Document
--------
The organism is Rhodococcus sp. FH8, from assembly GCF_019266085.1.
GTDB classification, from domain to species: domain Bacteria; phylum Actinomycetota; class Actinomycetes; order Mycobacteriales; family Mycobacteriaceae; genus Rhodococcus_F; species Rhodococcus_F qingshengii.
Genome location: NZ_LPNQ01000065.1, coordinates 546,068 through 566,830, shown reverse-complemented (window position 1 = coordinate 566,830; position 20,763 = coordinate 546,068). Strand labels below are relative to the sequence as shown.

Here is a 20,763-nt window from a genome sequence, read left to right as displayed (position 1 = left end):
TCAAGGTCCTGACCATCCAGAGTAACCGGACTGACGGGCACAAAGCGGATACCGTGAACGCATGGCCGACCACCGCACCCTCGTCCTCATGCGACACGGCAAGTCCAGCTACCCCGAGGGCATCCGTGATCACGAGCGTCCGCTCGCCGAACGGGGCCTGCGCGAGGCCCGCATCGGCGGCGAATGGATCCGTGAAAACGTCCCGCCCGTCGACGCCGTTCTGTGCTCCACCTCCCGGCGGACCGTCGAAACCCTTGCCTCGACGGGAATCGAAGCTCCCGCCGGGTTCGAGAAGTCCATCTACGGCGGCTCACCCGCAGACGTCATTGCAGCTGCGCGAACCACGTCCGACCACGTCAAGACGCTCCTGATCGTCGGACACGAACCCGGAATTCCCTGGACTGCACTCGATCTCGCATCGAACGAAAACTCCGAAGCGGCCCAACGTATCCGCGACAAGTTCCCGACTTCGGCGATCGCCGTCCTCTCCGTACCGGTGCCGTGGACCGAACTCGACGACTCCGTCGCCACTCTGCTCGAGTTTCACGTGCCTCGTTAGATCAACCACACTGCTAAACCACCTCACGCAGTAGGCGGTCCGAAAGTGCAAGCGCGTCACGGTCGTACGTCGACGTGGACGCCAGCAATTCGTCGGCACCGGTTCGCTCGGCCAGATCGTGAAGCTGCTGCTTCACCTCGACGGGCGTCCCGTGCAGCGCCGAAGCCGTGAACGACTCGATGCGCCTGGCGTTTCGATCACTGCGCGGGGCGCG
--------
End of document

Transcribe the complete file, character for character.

The organism is Rhodococcus sp. FH8, from assembly GCF_019266085.1.
GTDB classification, from domain to species: domain Bacteria; phylum Actinomycetota; class Actinomycetes; order Mycobacteriales; family Mycobacteriaceae; genus Rhodococcus_F; species Rhodococcus_F qingshengii.
Genome location: NZ_LPNQ01000065.1, coordinates 546,068 through 566,830, shown reverse-complemented (window position 1 = coordinate 566,830; position 20,763 = coordinate 546,068). Strand labels below are relative to the sequence as shown.

Here is a 20,763-nt window from a genome sequence, read left to right as displayed (position 1 = left end):
TCAAGGTCCTGACCATCCAGAGTAACCGGACTGACGGGCACAAAGCGGATACCGTGAACGCATGGCCGACCACCGCACCCTCGTCCTCATGCGACACGGCAAGTCCAGCTACCCCGAGGGCATCCGTGATCACGAGCGTCCGCTCGCCGAACGGGGCCTGCGCGAGGCCCGCATCGGCGGCGAATGGATCCGTGAAAACGTCCCGCCCGTCGACGCCGTTCTGTGCTCCACCTCCCGGCGGACCGTCGAAACCCTTGCCTCGACGGGAATCGAAGCTCCCGCCGGGTTCGAGAAGTCCATCTACGGCGGCTCACCCGCAGACGTCATTGCAGCTGCGCGAACCACGTCCGACCACGTCAAGACGCTCCTGATCGTCGGACACGAACCCGGAATTCCCTGGACTGCACTCGATCTCGCATCGAACGAAAACTCCGAAGCGGCCCAACGTATCCGCGACAAGTTCCCGACTTCGGCGATCGCCGTCCTCTCCGTACCGGTGCCGTGGACCGAACTCGACGACTCCGTCGCCACTCTGCTCGAGTTTCACGTGCCTCGTTAGATCAACCACACTGCTAAACCACCTCACGCAGTAGGCGGTCCGAAAGTGCAAGCGCGTCACGGTCGTACGTCGACGTGGACGCCAGCAATTCGTCGGCACCGGTTCGCTCGGCCAGATCGTGAAGCTGCTGCTTCACCTCGACGGGCGTCCCGTGCAGCGCCGAAGCCGTGAACGACTCGATGCGCCTGGCGTTTCGATCACTGCGCGGGGCGCG